Charles II 1671 Shilling Plumes both sides

Charles II 1671 Shilling Plumes both sides

Charles II (1660-85), silver Shilling, 1671, plumes below second laureate and draped bust right, legend and toothed border surrounding, CAROLVS . II. DEI. GRATIA, rev. crowned cruciform shields, interlinked pairs of Cs in angles, plumes at centre, date either side of top crown, .MAG. BR.FRA. ET.HIB REX. weight 5.93g (Bull 520 R2; ESC 1035 R2; S.3376). Toned with some tiny flecks, with a hint of underlying brilliance, a bold very fine for this first year of this very rare issue.

The Latin legends translate as on the obverse "Charles the Second, by the grace of God" and on the reverse, "King of Great Britain, France and Ireland".

The Shillings produced with the plumes mark both sides signify silver sourced from the Welsh mines in the county of Cardiganshire. Such mines had been worked from the time of James I, originally by Sir Hugh Myddleton and later by Thomas Bushell, however mining activity was irregular at intervals, as the area was susceptible to regular flooding of the adits that Bushell had constructed. By the time of the Commonwealth only one adit was in regular operation at Talybont and continued to be just about serviceable by the time of the Charles II milled plumes coinage. The Society of the Mines Royal formed a subsidiary from joint stock raised totalling £4,200 in £100 allotments as the "Undertaking for the Working of Mines Royal in the Counties of Cardiganshire and Merioneth" and from 1671-78, a seven year period the area around Talybont was worked, producing relatively small quantities of silver. From George Boon's 1993 article in the British Numismatic Journal from which this information is taken, we can see that only some 290 pounds troy of fine silver was successively mined and presented at the mint by the Treasurer for the Mines Royal Mr Henry Kemp in this time of activity, which would amount to some £900 of face value only. In addition to the silver mined there was a large quantity of lead, potter's ore, and lithage that could be sold to the glass industry. All in all the whole activity over the eight years would have grossed some £4,500 of income, however all the expenses of development, wages, smelting, refining and transportation had to come off and the company found itself in severe difficulties by 1678. The company therefore leased rights to individual miners and it seems Anthony Shepheard took on the activity from 1679 to 1685. From surviving Mint records it can be gleaned that only some 36 pounds 2 oz. of silver was used for the coinage of the shillings dated 1671. This would mean a mintage in this initial year of a maximum of 2,731 shillings, meaning surviving coins today are likely very rare indeed.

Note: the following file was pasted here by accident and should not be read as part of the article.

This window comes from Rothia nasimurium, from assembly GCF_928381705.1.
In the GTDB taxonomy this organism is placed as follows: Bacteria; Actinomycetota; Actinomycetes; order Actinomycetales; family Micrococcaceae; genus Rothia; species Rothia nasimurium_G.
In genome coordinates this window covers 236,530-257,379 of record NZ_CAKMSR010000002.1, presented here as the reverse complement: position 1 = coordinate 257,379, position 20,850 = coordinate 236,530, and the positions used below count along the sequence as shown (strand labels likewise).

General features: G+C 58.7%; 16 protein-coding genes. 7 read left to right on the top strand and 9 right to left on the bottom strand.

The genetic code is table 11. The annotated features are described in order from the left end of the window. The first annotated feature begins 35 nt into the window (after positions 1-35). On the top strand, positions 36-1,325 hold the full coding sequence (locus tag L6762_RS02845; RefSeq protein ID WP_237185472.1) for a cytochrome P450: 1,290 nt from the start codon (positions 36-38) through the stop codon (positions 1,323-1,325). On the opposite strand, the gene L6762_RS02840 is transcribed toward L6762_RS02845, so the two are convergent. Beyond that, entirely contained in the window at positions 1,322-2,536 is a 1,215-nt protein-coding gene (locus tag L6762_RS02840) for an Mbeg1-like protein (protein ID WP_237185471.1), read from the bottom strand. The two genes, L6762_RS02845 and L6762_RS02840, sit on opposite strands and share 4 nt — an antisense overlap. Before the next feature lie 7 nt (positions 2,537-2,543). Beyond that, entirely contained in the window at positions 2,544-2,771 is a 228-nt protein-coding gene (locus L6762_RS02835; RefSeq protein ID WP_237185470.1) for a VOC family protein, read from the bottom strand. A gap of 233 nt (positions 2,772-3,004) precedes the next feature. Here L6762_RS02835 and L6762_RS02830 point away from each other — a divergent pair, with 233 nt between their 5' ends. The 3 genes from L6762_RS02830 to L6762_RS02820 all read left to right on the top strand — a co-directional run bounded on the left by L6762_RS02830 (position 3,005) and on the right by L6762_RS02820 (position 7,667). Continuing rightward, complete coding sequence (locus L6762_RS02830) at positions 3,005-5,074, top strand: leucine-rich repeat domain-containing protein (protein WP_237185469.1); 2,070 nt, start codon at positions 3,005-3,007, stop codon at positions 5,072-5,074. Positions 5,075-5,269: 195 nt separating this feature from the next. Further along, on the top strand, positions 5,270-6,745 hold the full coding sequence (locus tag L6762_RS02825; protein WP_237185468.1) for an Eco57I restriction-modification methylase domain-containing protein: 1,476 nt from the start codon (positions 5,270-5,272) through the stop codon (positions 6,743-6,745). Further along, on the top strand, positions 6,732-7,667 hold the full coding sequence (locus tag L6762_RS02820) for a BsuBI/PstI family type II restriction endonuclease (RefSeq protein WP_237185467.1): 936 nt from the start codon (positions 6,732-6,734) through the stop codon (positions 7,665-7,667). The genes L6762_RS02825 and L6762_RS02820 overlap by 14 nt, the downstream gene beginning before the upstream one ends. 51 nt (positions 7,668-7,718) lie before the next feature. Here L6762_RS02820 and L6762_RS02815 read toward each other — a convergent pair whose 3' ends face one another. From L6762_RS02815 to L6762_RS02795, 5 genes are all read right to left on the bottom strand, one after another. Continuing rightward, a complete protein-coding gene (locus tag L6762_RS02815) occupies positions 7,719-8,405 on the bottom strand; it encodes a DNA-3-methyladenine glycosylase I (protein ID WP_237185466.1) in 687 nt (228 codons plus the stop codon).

Purchased from A H Baldwin and Sons Ltd, Winter 2007.


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